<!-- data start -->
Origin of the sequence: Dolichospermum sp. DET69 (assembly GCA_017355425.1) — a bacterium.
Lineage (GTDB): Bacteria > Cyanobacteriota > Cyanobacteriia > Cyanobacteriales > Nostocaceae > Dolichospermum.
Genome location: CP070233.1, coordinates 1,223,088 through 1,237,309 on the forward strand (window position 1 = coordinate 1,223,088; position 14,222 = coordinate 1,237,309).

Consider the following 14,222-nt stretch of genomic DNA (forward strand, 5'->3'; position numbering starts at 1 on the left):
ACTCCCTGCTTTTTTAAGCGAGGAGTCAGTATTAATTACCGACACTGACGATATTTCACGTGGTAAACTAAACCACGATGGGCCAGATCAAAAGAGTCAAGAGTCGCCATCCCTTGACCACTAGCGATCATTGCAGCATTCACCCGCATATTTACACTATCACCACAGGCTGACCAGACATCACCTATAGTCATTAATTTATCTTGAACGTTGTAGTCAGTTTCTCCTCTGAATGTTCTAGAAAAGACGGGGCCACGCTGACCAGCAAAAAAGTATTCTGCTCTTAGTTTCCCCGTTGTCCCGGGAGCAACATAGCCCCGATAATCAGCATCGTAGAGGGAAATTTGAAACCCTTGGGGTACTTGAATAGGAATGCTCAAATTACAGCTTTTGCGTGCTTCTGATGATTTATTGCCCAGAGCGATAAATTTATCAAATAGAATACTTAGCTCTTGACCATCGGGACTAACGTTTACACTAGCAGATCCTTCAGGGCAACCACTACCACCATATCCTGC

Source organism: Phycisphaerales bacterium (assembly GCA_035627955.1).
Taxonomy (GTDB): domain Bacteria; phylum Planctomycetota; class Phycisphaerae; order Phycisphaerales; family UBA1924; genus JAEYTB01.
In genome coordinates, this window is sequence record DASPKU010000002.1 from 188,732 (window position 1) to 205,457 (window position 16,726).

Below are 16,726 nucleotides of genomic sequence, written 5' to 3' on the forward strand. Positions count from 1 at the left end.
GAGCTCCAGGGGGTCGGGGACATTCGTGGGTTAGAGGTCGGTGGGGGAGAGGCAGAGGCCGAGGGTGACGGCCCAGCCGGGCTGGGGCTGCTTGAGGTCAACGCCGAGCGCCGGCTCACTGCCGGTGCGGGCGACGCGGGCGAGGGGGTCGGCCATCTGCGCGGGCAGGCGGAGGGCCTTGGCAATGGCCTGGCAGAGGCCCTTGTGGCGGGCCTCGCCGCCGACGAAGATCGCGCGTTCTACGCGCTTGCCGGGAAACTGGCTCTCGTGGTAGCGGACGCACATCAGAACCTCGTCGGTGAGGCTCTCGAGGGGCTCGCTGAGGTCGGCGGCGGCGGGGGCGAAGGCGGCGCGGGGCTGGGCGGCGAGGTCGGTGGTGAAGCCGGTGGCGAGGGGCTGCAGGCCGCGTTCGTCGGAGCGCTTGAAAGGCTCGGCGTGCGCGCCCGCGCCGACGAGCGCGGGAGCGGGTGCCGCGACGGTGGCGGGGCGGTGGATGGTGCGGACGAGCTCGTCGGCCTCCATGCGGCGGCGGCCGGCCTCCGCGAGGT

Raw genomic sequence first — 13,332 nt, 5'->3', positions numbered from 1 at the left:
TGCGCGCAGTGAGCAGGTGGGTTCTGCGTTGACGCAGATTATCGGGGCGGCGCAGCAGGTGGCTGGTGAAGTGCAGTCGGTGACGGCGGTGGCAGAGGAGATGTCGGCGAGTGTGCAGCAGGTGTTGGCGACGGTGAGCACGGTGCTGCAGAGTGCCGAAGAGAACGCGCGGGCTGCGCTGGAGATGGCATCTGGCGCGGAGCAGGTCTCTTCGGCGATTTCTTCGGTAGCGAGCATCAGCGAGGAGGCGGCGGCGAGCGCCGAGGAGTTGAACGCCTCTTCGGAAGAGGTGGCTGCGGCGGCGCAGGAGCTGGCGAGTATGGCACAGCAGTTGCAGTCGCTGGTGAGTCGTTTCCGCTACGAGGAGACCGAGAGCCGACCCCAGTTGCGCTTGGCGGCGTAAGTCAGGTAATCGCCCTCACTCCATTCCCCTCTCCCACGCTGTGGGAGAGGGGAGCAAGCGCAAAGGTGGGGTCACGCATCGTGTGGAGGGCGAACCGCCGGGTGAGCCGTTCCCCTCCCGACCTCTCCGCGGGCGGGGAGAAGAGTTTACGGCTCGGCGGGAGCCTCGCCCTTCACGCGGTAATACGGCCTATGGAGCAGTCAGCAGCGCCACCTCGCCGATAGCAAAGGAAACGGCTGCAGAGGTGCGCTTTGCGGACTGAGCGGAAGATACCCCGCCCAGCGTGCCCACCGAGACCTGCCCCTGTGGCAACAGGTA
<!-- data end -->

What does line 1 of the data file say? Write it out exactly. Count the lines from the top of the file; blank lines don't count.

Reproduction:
Origin of the sequence: Dolichospermum sp. DET69 (assembly GCA_017355425.1) — a bacterium.